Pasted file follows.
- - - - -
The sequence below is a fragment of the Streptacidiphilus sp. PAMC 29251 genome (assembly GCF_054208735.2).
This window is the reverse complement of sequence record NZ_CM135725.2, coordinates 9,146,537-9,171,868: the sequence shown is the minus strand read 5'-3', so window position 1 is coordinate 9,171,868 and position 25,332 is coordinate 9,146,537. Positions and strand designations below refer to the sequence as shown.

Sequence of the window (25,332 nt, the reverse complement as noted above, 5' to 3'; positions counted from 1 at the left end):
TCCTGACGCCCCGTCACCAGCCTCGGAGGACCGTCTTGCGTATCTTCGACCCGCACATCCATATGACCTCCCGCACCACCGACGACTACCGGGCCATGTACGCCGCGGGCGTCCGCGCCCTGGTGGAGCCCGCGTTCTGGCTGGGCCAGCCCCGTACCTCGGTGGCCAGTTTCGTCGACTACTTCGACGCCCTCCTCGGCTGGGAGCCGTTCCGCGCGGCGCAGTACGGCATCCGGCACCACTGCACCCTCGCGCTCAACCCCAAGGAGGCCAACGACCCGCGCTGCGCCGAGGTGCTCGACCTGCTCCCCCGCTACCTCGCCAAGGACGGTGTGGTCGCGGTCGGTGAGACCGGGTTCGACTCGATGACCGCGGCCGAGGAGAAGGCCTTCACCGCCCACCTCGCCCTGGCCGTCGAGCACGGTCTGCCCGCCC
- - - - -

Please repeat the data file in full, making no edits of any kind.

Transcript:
The sequence below is a fragment of the Streptacidiphilus sp. PAMC 29251 genome (assembly GCF_054208735.2).
This window is the reverse complement of sequence record NZ_CM135725.2, coordinates 9,146,537-9,171,868: the sequence shown is the minus strand read 5'-3', so window position 1 is coordinate 9,171,868 and position 25,332 is coordinate 9,146,537. Positions and strand designations below refer to the sequence as shown.

Sequence of the window (25,332 nt, the reverse complement as noted above, 5' to 3'; positions counted from 1 at the left end):
TCCTGACGCCCCGTCACCAGCCTCGGAGGACCGTCTTGCGTATCTTCGACCCGCACATCCATATGACCTCCCGCACCACCGACGACTACCGGGCCATGTACGCCGCGGGCGTCCGCGCCCTGGTGGAGCCCGCGTTCTGGCTGGGCCAGCCCCGTACCTCGGTGGCCAGTTTCGTCGACTACTTCGACGCCCTCCTCGGCTGGGAGCCGTTCCGCGCGGCGCAGTACGGCATCCGGCACCACTGCACCCTCGCGCTCAACCCCAAGGAGGCCAACGACCCGCGCTGCGCCGAGGTGCTCGACCTGCTCCCCCGCTACCTCGCCAAGGACGGTGTGGTCGCGGTCGGTGAGACCGGGTTCGACTCGATGACCGCGGCCGAGGAGAAGGCCTTCACCGCCCACCTCGCCCTGGCCGTCGAGCACGGTCTGCCCGCCC